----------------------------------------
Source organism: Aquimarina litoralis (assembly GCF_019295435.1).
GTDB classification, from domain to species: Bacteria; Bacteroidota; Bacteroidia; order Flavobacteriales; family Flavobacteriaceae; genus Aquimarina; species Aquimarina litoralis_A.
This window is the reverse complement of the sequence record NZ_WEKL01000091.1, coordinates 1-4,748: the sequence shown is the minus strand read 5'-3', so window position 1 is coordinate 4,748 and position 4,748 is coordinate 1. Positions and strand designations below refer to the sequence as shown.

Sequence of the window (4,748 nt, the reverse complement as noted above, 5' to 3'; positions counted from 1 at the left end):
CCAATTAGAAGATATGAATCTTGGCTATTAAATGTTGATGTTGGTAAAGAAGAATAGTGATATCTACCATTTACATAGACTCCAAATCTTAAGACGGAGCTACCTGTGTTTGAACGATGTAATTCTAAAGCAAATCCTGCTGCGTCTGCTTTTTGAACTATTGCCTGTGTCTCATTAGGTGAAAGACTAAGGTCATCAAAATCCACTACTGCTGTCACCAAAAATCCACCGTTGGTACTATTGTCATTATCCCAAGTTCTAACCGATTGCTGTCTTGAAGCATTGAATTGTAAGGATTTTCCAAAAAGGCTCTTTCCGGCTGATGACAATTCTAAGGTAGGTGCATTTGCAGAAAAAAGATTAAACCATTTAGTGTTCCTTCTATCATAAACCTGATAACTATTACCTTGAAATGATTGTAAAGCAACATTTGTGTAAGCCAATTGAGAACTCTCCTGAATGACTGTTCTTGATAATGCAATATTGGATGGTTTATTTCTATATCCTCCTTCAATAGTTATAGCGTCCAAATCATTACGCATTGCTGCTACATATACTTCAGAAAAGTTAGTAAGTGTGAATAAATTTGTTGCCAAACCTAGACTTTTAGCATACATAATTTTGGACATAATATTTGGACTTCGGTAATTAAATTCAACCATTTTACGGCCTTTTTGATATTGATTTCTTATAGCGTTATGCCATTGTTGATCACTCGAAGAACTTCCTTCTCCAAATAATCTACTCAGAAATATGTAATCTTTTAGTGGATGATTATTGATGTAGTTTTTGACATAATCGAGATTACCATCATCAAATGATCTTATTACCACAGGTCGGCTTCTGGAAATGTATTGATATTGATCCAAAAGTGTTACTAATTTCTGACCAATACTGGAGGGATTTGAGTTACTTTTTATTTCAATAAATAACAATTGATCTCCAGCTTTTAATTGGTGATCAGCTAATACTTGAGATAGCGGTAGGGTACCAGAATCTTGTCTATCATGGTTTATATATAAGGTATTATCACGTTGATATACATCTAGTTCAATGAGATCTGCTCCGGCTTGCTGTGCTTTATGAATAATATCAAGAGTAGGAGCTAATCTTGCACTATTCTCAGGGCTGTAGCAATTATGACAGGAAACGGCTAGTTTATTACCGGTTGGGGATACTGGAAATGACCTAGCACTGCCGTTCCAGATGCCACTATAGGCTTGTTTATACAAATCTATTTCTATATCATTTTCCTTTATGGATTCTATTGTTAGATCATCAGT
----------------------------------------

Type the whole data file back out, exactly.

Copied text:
Source organism: Aquimarina litoralis (assembly GCF_019295435.1).
GTDB classification, from domain to species: Bacteria; Bacteroidota; Bacteroidia; order Flavobacteriales; family Flavobacteriaceae; genus Aquimarina; species Aquimarina litoralis_A.
This window is the reverse complement of the sequence record NZ_WEKL01000091.1, coordinates 1-4,748: the sequence shown is the minus strand read 5'-3', so window position 1 is coordinate 4,748 and position 4,748 is coordinate 1. Positions and strand designations below refer to the sequence as shown.

Sequence of the window (4,748 nt, the reverse complement as noted above, 5' to 3'; positions counted from 1 at the left end):
CCAATTAGAAGATATGAATCTTGGCTATTAAATGTTGATGTTGGTAAAGAAGAATAGTGATATCTACCATTTACATAGACTCCAAATCTTAAGACGGAGCTACCTGTGTTTGAACGATGTAATTCTAAAGCAAATCCTGCTGCGTCTGCTTTTTGAACTATTGCCTGTGTCTCATTAGGTGAAAGACTAAGGTCATCAAAATCCACTACTGCTGTCACCAAAAATCCACCGTTGGTACTATTGTCATTATCCCAAGTTCTAACCGATTGCTGTCTTGAAGCATTGAATTGTAAGGATTTTCCAAAAAGGCTCTTTCCGGCTGATGACAATTCTAAGGTAGGTGCATTTGCAGAAAAAAGATTAAACCATTTAGTGTTCCTTCTATCATAAACCTGATAACTATTACCTTGAAATGATTGTAAAGCAACATTTGTGTAAGCCAATTGAGAACTCTCCTGAATGACTGTTCTTGATAATGCAATATTGGATGGTTTATTTCTATATCCTCCTTCAATAGTTATAGCGTCCAAATCATTACGCATTGCTGCTACATATACTTCAGAAAAGTTAGTAAGTGTGAATAAATTTGTTGCCAAACCTAGACTTTTAGCATACATAATTTTGGACATAATATTTGGACTTCGGTAATTAAATTCAACCATTTTACGGCCTTTTTGATATTGATTTCTTATAGCGTTATGCCATTGTTGATCACTCGAAGAACTTCCTTCTCCAAATAATCTACTCAGAAATATGTAATCTTTTAGTGGATGATTATTGATGTAGTTTTTGACATAATCGAGATTACCATCATCAAATGATCTTATTACCACAGGTCGGCTTCTGGAAATGTATTGATATTGATCCAAAAGTGTTACTAATTTCTGACCAATACTGGAGGGATTTGAGTTACTTTTTATTTCAATAAATAACAATTGATCTCCAGCTTTTAATTGGTGATCAGCTAATACTTGAGATAGCGGTAGGGTACCAGAATCTTGTCTATCATGGTTTATATATAAGGTATTATCACGTTGATATACATCTAGTTCAATGAGATCTGCTCCGGCTTGCTGTGCTTTATGAATAATATCAAGAGTAGGAGCTAATCTTGCACTATTCTCAGGGCTGTAGCAATTATGACAGGAAACGGCTAGTTTATTACCGGTTGGGGATACTGGAAATGACCTAGCACTGCCGTTCCAGATGCCACTATAGGCTTGTTTATACAAATCTATTTCTATATCATTTTCCTTTATGGATTCTATTGTTAGATCATCAGT